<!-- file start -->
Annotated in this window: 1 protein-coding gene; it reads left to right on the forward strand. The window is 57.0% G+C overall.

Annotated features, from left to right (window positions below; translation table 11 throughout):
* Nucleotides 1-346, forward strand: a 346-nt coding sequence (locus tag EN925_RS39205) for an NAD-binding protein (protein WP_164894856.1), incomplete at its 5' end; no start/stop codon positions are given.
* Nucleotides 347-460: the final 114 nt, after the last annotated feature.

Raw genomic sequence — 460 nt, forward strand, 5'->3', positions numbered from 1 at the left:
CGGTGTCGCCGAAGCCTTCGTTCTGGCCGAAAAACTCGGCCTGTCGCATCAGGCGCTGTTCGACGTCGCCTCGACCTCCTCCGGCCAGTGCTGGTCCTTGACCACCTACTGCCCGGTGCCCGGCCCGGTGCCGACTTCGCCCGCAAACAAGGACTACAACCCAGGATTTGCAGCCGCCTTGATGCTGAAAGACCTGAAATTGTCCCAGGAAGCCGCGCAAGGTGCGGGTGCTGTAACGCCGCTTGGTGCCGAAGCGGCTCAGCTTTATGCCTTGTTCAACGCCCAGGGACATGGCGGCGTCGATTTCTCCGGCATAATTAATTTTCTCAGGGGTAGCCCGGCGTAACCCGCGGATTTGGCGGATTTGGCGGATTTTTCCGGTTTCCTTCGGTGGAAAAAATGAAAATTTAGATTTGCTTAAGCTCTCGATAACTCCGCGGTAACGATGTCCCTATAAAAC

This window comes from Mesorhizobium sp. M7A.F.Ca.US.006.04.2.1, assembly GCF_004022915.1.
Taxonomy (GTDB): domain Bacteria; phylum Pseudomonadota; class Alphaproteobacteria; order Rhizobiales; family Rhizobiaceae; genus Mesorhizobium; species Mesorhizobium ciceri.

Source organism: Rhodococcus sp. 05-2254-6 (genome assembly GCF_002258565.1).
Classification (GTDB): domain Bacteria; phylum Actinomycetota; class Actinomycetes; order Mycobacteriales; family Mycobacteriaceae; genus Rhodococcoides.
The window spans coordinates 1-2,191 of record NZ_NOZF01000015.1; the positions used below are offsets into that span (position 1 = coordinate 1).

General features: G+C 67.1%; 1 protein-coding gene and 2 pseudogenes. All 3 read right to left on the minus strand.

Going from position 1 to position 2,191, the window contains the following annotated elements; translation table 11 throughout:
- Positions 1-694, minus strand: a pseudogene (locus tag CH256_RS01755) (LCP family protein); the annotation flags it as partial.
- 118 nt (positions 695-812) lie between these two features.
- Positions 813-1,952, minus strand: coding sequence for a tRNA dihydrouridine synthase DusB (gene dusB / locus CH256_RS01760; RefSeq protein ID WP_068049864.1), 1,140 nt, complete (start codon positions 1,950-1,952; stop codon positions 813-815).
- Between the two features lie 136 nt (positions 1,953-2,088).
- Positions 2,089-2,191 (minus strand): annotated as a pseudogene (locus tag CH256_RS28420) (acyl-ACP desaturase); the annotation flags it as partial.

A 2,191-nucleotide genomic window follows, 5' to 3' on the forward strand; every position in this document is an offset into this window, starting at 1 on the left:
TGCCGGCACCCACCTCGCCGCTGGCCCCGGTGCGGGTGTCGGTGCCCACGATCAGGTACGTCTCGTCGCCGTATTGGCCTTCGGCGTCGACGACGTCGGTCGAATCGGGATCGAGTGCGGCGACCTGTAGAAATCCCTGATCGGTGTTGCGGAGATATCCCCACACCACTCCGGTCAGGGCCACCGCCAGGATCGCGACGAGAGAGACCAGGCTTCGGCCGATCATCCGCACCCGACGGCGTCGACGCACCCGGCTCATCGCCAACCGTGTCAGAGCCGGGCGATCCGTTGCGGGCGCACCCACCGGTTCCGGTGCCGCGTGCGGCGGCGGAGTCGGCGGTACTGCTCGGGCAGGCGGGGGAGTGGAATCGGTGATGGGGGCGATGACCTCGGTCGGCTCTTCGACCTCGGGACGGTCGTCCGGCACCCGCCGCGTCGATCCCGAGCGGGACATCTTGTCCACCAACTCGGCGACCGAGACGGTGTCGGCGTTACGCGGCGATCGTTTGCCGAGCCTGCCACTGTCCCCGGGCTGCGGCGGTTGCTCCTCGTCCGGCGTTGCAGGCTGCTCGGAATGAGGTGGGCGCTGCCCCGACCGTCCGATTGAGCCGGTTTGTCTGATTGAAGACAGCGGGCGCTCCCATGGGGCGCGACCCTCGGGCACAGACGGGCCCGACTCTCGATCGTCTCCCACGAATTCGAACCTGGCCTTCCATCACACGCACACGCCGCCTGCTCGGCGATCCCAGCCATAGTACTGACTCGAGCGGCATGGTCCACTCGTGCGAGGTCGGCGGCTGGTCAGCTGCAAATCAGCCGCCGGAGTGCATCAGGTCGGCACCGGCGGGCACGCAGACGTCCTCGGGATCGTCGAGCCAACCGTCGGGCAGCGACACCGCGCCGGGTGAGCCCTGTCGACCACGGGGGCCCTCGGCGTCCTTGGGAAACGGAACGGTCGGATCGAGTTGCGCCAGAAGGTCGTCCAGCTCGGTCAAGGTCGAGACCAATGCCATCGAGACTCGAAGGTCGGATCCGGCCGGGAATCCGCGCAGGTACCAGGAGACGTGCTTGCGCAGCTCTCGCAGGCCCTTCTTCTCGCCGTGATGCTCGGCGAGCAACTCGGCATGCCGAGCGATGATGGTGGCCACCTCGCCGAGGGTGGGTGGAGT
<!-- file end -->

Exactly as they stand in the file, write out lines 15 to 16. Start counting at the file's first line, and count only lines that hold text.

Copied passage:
- 118 nt (positions 695-812) lie between these two features.
- Positions 813-1,952, minus strand: coding sequence for a tRNA dihydrouridine synthase DusB (gene dusB / locus CH256_RS01760; RefSeq protein ID WP_068049864.1), 1,140 nt, complete (start codon positions 1,950-1,952; stop codon positions 813-815).